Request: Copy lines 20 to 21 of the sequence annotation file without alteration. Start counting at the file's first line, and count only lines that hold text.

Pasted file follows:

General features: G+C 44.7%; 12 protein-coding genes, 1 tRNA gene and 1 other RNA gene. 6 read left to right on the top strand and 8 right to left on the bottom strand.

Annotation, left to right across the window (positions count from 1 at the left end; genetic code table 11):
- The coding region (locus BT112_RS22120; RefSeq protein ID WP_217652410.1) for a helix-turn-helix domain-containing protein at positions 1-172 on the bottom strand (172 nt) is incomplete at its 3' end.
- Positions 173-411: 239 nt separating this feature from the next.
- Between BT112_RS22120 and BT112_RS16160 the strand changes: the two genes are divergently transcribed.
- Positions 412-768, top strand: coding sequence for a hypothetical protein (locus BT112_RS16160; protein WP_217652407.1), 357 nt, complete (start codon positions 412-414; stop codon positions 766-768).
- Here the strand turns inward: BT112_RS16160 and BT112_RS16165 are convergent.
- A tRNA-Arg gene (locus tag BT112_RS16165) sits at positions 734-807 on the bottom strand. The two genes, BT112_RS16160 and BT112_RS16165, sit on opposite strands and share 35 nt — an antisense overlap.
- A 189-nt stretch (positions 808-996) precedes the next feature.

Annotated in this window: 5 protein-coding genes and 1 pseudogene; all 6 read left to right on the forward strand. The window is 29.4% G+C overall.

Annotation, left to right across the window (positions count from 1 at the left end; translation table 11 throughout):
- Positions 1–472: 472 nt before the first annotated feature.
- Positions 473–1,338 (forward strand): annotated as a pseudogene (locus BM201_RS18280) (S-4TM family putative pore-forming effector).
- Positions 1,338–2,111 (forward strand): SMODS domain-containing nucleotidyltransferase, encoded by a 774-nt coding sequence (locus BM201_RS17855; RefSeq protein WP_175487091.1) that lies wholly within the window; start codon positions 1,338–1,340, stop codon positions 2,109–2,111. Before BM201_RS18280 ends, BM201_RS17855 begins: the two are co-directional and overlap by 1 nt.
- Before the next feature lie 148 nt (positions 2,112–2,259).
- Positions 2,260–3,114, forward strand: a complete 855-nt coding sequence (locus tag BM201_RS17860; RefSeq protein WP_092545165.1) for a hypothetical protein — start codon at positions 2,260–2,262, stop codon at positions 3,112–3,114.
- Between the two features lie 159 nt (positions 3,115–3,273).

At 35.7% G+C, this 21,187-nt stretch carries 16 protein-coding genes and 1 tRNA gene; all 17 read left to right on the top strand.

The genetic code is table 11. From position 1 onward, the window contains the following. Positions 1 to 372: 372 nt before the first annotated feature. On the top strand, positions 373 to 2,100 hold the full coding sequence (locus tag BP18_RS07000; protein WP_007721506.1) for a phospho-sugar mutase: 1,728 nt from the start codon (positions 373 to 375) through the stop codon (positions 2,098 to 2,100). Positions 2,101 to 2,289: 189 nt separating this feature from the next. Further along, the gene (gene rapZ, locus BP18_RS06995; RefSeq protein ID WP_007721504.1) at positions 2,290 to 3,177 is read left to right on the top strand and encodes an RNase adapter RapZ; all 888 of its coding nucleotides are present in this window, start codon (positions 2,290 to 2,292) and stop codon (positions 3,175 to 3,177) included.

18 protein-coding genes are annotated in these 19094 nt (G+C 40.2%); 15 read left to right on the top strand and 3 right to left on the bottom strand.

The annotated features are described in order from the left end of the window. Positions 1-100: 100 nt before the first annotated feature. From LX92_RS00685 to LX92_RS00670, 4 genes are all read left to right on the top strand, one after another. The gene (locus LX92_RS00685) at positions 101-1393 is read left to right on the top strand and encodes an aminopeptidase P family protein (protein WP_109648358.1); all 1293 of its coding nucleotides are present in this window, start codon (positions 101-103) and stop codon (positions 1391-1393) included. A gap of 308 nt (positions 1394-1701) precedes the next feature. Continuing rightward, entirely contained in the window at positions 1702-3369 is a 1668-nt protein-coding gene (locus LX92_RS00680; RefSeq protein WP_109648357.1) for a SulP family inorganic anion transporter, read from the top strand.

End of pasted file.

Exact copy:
18 protein-coding genes are annotated in these 19094 nt (G+C 40.2%); 15 read left to right on the top strand and 3 right to left on the bottom strand.

The annotated features are described in order from the left end of the window. Positions 1-100: 100 nt before the first annotated feature. From LX92_RS00685 to LX92_RS00670, 4 genes are all read left to right on the top strand, one after another. The gene (locus LX92_RS00685) at positions 101-1393 is read left to right on the top strand and encodes an aminopeptidase P family protein (protein WP_109648358.1); all 1293 of its coding nucleotides are present in this window, start codon (positions 101-103) and stop codon (positions 1391-1393) included. A gap of 308 nt (positions 1394-1701) precedes the next feature. Continuing rightward, entirely contained in the window at positions 1702-3369 is a 1668-nt protein-coding gene (locus LX92_RS00680; RefSeq protein WP_109648357.1) for a SulP family inorganic anion transporter, read from the top strand.